Flowdock

Good notes posted by rob-twf

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February 18, 2009
4 thanks

Turn off for individual controllers/actions

To disable protection for all actions in your controller use skip_before_filter:

skip_before_filter :verify_authenticity_token

You can also pass :only and :except to disable protection for specific actions, e.g:

skip_before_filter :verify_authenticity_token, :only => :index
January 16, 2009 - (>= v2.2.1)
4 thanks

Remember to mixin the ActiveSupport::Memoizable module

To use memoize in your model you need to extend the model class with the module, like this:

class Person < ActiveRecord::Base
  # Mixin the module
  extend ActiveSupport::Memoizable

  def expensive_method
    # do something that is worth remembering
  end
  memoize :expensive_method
end

If you use memoizable in most of your models you could consider mixing the module into all ActiveRecord models by doing this in an initializer:

ActiveRecord::Base.extend(ActiveSupport::Memoizable) 
November 26, 2008
10 thanks

Types array shorthand

You can have respond_to blocks that look like this:

respond_to do |format|
  format.html
  format.xml
end

Here each individual format doesn’t receive a block and so Rails automatically tries to render the appropriate view for the mime type (e.g. action.html.erb, action.xml.erb or as a last resort action.erb)

You can do exactly the same thing by passing an array of Mime types to respond_to like this:

respond_to(:html, :xml)
October 30, 2008
7 thanks

Can be extended but only with a module

Although not documented, belongs_to does support Association Extensions however it doesn’t accept a block like has_many does. So you can’t do this:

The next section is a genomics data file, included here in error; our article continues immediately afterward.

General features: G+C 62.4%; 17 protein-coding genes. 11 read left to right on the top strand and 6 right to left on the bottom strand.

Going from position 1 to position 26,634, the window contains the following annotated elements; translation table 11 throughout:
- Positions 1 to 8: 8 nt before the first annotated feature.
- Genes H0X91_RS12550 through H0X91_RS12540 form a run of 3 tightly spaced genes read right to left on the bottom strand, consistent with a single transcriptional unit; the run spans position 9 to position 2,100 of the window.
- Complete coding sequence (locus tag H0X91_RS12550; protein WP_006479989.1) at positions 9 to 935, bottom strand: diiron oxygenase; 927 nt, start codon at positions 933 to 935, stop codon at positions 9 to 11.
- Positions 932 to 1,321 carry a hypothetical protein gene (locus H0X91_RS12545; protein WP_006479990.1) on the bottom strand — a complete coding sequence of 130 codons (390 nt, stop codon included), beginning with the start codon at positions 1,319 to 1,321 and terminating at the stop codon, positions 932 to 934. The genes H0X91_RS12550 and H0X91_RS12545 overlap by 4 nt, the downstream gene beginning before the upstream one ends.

class Account < ActiveRecord::Base
  belongs_to :person do
    def do_something_funky
      # Some exciting code
    end
  end
end

but you can do this:

module FunkyExtension
  def do_something_funky
    # Some exciting code
  end
end

class Account < ActiveRecord::Base
  belongs_to :person, :extend => FunkyExtension
end

And then call it like this:

@account = Account.first
@account.person.do_something_funky
October 24, 2008
9 thanks

Back it up with a unique index

As mentioned briefly above, as well as using this validation in your model you should ensure the underlying database table also has a unique index to avoid a race condition.

For example:

class User < ActiveRecord::Base
  validates_uniqueness_of :login_name
end

The index can be specified in the migration for the User model using add_index like this:

add_index :users, :login_name, :unique => true

You do a similar thing when using the :scope option:

class Person < ActiveRecord::Base
  validates_uniqueness_of :user_name, :scope => :account_id
end

Should have a migration like this:

add_index :people, [ :account_id, :user_name ], :unique => true

Note that both the attribute being validated (:user_name) and the attribute(s) used in the :scope (:account_id) must be part of the index.

For a clear and concise explanation of the potential for a race condition see Hongli Lai’s blog.

July 21, 2008 - (v2.0.3 - v2.1.0)
10 thanks

Is it really deprecated?

I think the deprecation notice is in the wrong place, it is actually the instance method ActiveRecord::Validations#validate that has been deprecated.

The same applies to ActiveRecord::Validations#validate_on_create and ActiveRecord::Validations#validate_on_update: they have both been deprecated in favour of the class methods validate_on_create and validate_on_update.